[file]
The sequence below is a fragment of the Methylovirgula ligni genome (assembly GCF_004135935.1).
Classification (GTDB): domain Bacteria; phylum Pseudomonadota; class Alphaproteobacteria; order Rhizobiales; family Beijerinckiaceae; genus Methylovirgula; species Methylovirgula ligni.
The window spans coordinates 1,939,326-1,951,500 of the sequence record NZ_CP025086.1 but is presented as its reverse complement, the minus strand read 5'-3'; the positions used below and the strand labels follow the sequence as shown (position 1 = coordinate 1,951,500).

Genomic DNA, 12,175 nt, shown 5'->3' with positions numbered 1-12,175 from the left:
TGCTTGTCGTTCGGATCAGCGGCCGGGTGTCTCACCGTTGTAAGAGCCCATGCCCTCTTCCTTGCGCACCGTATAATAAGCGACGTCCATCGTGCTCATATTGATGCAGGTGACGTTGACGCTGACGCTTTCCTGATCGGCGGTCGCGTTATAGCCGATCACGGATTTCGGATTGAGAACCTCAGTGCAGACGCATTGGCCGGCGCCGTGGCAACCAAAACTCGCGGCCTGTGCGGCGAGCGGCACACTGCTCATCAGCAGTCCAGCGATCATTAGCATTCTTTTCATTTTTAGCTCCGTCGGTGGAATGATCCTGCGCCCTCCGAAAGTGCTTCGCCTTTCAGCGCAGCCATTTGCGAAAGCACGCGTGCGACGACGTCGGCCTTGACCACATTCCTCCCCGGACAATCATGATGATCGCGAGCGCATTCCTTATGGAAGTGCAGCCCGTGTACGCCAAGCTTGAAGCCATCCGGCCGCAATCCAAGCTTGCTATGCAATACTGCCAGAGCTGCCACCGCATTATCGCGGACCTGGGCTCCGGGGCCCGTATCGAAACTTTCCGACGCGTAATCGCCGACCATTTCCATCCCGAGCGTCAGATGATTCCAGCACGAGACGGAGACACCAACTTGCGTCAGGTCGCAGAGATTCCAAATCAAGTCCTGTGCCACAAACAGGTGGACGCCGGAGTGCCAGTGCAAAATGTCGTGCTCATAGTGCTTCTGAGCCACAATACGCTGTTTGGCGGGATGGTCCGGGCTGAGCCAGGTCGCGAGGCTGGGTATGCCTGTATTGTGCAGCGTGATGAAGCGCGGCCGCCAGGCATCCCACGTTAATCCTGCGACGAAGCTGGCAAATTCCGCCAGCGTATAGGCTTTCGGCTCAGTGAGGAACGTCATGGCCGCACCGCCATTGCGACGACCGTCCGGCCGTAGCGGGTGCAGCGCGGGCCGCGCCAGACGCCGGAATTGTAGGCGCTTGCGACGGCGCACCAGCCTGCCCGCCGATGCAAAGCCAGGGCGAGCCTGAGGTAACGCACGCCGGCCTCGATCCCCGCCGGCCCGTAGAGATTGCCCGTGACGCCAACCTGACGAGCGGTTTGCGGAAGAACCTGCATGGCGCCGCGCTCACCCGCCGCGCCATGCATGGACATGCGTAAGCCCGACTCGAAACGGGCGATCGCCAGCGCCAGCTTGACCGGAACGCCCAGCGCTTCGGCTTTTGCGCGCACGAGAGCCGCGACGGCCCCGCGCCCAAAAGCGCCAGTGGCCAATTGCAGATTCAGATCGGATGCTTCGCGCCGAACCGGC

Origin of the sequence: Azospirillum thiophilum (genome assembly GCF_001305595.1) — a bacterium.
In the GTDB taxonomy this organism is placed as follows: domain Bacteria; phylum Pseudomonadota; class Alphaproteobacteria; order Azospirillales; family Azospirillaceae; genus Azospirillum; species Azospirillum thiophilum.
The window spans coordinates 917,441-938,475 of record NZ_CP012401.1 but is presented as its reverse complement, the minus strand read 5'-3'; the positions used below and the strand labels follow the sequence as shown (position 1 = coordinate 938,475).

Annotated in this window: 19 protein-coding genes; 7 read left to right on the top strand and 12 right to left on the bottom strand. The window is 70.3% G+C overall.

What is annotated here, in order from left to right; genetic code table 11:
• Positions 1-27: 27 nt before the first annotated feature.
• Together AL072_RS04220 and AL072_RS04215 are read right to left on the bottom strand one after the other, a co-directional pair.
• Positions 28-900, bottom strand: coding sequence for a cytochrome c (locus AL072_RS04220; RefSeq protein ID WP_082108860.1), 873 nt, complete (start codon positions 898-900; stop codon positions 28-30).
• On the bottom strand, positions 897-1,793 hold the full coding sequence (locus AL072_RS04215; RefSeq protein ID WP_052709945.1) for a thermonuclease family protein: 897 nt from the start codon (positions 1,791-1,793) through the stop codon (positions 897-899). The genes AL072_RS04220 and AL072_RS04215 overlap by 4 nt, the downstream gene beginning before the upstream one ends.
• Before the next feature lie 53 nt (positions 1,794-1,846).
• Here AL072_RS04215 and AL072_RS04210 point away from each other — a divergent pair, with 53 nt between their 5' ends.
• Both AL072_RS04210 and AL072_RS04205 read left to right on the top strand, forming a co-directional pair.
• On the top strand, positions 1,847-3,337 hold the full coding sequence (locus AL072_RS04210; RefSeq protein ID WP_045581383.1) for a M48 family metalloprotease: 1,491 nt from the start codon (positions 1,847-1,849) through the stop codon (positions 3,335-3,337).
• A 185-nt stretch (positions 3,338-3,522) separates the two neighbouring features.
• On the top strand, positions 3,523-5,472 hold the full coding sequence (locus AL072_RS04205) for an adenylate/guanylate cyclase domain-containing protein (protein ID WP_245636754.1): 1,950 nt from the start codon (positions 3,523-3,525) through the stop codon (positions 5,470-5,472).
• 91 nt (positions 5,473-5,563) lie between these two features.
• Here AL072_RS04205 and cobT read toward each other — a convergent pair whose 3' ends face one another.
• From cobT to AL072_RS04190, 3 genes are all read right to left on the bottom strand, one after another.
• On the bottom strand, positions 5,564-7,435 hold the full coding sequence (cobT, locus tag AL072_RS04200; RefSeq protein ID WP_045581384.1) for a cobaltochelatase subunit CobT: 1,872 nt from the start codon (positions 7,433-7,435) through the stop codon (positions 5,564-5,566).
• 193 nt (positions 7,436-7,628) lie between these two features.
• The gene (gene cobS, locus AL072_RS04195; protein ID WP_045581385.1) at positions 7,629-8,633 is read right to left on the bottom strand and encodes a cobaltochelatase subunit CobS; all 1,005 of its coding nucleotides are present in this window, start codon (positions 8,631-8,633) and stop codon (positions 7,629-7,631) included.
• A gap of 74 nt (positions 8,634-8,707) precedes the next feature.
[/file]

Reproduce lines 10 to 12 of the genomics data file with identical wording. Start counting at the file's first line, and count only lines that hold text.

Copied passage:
What is annotated here, in order from left to right; genetic code table 11:
• Positions 1-27: 27 nt before the first annotated feature.
• Together AL072_RS04220 and AL072_RS04215 are read right to left on the bottom strand one after the other, a co-directional pair.